Guzzardi column: Coming soon: A borderless U.S.
Democratic presidential candidate Elizabeth Warren shocked most observers, including her New England neighbor and fellow White House hopeful Bernie Sanders, when she announced the $52 trillion price tag for her Medicare for All proposal. Sanders’ plan for essentially the same universal coverage would come in at a comparatively modest $32 trillion.
Despite the mind-numbing costs, Warren, with a straight face, said her proposal would not increase taxes on the middle class “by one penny,” a point disputed by many. But most alarming was Warren’s lack of compassion when she brushed off the large numbers of working Americans who would lose jobs under her plan.
It’s not Warren’s only unsound proposition. Her promise to decriminalize illegal border crossings and defang interior enforcement would lead to endless migratory waves from all the world’s corners with major societal consequences on domestic employment, health care, education and population growth.
In recent years, erasing the border has become an increasingly popular goal among elites. In fact, Congress has repeatedly demonstrated more concern about Syria’s border than the shared U.S. border with Mexico where neglect has festered for decades. With only token resistance, the U.S. has ceded border control to criminal operations, including the Sinaloa Cartel, that wreak havoc along and inside Texas, Arizona, New Mexico and California.
Last month, President Donald Trump defended the United States’ troop withdrawal from northern Syria by saying that “it’s not our border” and that “we shouldn’t be losing lives over it.” Congressional Democrats and many Republicans roundly condemned the president. Senate Majority Leader Mitch McConnell objected forcefully to President Trump’s action. In a Washington Post op-ed, McConnell called the troop withdrawal “a grave strategic mistake.” McConnell said that pulling out of Syria leaves the U.S. homeland more dangerous and encourages our terrorist enemies.
If only McConnell and his congressional colleagues were concerned about the southwest border crisis, where the drug war is ongoing, with powerful cartels pushing their deadly products stateside. Why Congress continues to ignore the mounting chaos at the southern border is a question Americans should be asking of their elected representatives. Acting Citizenship and Immigration Services director Ken Cuccinelli said that savvy northern Mexico cartel bosses — “the most evil, vicious, awful people in the western hemisphere” — have turned the border “into a toll booth.”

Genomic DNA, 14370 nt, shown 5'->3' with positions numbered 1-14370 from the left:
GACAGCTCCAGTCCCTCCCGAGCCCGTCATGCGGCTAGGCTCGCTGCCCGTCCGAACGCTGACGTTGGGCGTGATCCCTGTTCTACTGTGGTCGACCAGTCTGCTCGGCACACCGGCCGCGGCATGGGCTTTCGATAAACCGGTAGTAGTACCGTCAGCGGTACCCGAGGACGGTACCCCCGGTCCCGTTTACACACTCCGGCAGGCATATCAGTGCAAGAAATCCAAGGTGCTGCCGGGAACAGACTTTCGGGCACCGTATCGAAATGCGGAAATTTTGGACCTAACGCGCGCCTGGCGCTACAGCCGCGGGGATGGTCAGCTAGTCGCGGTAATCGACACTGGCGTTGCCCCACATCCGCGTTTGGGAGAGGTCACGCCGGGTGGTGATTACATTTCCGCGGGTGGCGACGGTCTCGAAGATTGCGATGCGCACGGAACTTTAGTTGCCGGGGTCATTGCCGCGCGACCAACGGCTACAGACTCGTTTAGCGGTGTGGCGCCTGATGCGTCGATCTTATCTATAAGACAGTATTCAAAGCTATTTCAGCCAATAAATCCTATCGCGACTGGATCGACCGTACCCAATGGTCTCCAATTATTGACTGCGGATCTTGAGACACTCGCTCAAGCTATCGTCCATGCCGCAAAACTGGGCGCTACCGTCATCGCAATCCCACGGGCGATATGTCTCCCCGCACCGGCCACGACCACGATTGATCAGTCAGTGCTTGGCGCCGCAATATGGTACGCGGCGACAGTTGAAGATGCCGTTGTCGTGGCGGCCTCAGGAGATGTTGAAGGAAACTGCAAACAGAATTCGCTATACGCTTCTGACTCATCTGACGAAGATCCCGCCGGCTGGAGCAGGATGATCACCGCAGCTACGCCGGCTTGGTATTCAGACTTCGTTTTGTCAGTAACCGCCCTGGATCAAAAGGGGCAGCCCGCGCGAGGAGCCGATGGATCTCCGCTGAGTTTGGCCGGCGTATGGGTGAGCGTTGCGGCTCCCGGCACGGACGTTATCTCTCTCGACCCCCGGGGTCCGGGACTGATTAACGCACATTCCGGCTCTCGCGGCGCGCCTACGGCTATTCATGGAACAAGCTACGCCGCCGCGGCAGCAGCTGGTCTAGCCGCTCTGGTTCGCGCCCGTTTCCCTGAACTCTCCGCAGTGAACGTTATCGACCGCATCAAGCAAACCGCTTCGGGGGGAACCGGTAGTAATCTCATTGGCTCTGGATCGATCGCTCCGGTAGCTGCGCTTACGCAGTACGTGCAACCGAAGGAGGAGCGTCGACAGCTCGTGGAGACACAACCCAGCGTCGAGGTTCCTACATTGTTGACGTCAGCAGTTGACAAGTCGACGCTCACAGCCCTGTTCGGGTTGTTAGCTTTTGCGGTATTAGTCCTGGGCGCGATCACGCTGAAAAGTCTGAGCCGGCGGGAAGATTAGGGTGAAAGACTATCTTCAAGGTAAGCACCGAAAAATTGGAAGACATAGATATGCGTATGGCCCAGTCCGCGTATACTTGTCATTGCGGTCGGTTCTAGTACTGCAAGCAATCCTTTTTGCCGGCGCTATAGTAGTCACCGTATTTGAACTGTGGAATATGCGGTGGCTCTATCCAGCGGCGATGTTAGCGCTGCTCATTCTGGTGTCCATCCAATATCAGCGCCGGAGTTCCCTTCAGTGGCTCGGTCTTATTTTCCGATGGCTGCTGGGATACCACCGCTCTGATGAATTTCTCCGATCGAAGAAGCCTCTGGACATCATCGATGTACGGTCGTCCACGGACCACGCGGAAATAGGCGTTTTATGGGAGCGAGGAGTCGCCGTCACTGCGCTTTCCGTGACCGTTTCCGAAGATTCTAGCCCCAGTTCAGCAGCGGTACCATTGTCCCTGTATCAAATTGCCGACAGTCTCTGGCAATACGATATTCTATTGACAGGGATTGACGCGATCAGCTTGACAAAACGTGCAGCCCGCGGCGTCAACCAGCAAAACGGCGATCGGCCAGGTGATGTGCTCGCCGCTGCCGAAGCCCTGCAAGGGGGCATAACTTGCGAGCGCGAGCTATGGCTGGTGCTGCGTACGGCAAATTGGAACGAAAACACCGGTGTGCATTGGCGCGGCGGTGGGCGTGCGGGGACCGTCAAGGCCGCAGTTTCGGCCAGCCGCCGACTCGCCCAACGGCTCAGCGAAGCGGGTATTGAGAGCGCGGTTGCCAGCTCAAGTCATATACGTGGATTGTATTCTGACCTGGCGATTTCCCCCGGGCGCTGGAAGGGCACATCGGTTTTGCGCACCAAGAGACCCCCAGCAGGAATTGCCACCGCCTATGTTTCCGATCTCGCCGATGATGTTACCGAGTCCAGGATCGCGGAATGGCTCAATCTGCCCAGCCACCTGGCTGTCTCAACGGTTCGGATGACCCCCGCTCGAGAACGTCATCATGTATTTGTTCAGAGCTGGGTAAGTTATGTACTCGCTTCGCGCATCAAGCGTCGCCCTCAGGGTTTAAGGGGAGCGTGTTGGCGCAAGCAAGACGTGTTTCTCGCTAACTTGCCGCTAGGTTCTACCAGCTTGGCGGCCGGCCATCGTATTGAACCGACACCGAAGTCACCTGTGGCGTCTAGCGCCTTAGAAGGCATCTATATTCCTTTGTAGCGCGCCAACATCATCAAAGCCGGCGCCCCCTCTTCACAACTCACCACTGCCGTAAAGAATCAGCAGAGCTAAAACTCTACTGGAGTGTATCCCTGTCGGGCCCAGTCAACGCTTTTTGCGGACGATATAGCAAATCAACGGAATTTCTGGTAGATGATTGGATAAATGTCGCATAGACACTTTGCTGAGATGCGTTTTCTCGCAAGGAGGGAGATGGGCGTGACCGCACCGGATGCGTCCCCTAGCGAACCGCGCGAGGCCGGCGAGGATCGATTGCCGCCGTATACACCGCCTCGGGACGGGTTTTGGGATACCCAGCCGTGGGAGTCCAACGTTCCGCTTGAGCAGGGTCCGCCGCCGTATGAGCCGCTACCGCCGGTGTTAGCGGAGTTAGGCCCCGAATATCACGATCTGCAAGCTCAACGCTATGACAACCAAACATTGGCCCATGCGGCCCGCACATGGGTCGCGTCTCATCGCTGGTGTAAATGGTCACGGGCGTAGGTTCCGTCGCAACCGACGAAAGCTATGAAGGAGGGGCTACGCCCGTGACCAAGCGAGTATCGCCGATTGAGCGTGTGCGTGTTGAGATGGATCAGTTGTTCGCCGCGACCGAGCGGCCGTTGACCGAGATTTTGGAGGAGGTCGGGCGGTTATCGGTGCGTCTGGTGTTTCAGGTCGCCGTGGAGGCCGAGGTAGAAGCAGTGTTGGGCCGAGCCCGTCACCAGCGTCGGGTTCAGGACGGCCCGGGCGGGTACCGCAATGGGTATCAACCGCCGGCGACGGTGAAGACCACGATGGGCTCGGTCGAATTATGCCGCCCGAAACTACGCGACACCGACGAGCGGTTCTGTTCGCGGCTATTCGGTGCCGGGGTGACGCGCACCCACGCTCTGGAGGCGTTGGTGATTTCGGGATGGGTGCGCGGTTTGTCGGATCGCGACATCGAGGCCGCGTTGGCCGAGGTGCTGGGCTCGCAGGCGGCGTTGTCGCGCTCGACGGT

Experts on the front line describe how the cartels have taken over. Jackson County Sheriff Andy Louderback explained that every minute of every day cartel lords perpetrate human and drug trafficking, among their many criminal activities. They also are responsible for a record 33,341 murders last year alone in Mexico that are a signature method of maintaining control over their methamphetamine, marijuana, cocaine and heroin distribution centers in key metroplex areas, including Phoenix, Los Angeles, Denver and Chicago. Other local authorities concur. Otero County, New Mexico Sheriff David Black said that lax enforcement has given the cartels “the green light” to continue their deadly criminal behavior.
Yet Congress remains mostly mum about inadequate enforcement, especially as it applies to asylum seekers traveling with minor children, who the cartels are particularly adept at manipulating. While some border security improvements have been initiated, others have remained in limbo since the Secure Fence Act of 2006.
But even excluding the cartels’ deadly dominance, open borders is a horrible, indefensible policy. The Census Bureau predicts that if the status quo remains, by 2060 U.S. population will hit an unmanageable 404 million, up from today’s 330 million. If Warren and other candidates who champion open borders get their way, over the next five decades, today’s population of 330 million people is likely to approach a nightmarish 500 million.
Joe Guzzardi is a Society for American Baseball Research and Internet Baseball Writers Association member. Contact Joe at firstname.lastname@example.org.
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The gray wolf once roamed freely throughout more than two-thirds of the United States. However, they were extirpated (locally extinct) from most areas of the U.S. when settlers from Europe came to the new world.